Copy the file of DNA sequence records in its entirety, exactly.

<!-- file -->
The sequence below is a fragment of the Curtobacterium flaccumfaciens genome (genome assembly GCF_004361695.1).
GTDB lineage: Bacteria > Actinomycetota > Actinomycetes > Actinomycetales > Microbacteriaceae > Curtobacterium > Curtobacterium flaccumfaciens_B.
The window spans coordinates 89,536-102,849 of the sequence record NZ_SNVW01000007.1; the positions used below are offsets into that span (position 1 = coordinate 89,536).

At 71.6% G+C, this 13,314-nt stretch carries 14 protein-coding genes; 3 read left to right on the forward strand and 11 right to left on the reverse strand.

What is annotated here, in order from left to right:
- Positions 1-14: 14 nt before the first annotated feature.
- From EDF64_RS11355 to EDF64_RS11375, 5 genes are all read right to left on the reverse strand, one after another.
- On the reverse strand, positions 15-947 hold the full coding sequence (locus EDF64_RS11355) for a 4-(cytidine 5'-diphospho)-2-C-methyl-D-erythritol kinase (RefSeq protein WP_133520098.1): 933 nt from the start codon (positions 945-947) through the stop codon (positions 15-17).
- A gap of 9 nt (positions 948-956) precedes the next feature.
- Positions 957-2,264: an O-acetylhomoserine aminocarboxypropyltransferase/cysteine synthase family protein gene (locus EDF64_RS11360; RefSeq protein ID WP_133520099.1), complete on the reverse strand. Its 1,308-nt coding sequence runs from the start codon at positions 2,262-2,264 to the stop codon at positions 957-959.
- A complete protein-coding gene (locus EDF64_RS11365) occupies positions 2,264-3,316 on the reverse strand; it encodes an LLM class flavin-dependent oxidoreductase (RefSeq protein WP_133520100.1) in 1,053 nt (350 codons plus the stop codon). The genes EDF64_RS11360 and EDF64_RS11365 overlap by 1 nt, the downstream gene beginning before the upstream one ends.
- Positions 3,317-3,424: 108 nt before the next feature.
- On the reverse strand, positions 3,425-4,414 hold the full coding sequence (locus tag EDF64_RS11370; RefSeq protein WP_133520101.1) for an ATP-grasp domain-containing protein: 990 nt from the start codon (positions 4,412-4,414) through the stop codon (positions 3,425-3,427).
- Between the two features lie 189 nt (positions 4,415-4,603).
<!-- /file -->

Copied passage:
The sequence below is a fragment of the Curtobacterium flaccumfaciens genome (genome assembly GCF_004361695.1).
GTDB lineage: Bacteria > Actinomycetota > Actinomycetes > Actinomycetales > Microbacteriaceae > Curtobacterium > Curtobacterium flaccumfaciens_B.
The window spans coordinates 89,536-102,849 of the sequence record NZ_SNVW01000007.1; the positions used below are offsets into that span (position 1 = coordinate 89,536).

At 71.6% G+C, this 13,314-nt stretch carries 14 protein-coding genes; 3 read left to right on the forward strand and 11 right to left on the reverse strand.

What is annotated here, in order from left to right:
- Positions 1-14: 14 nt before the first annotated feature.
- From EDF64_RS11355 to EDF64_RS11375, 5 genes are all read right to left on the reverse strand, one after another.
- On the reverse strand, positions 15-947 hold the full coding sequence (locus EDF64_RS11355) for a 4-(cytidine 5'-diphospho)-2-C-methyl-D-erythritol kinase (RefSeq protein WP_133520098.1): 933 nt from the start codon (positions 945-947) through the stop codon (positions 15-17).
- A gap of 9 nt (positions 948-956) precedes the next feature.
- Positions 957-2,264: an O-acetylhomoserine aminocarboxypropyltransferase/cysteine synthase family protein gene (locus EDF64_RS11360; RefSeq protein ID WP_133520099.1), complete on the reverse strand. Its 1,308-nt coding sequence runs from the start codon at positions 2,262-2,264 to the stop codon at positions 957-959.
- A complete protein-coding gene (locus EDF64_RS11365) occupies positions 2,264-3,316 on the reverse strand; it encodes an LLM class flavin-dependent oxidoreductase (RefSeq protein WP_133520100.1) in 1,053 nt (350 codons plus the stop codon). The genes EDF64_RS11360 and EDF64_RS11365 overlap by 1 nt, the downstream gene beginning before the upstream one ends.
- Positions 3,317-3,424: 108 nt before the next feature.
- On the reverse strand, positions 3,425-4,414 hold the full coding sequence (locus tag EDF64_RS11370; RefSeq protein WP_133520101.1) for an ATP-grasp domain-containing protein: 990 nt from the start codon (positions 4,412-4,414) through the stop codon (positions 3,425-3,427).
- Between the two features lie 189 nt (positions 4,415-4,603).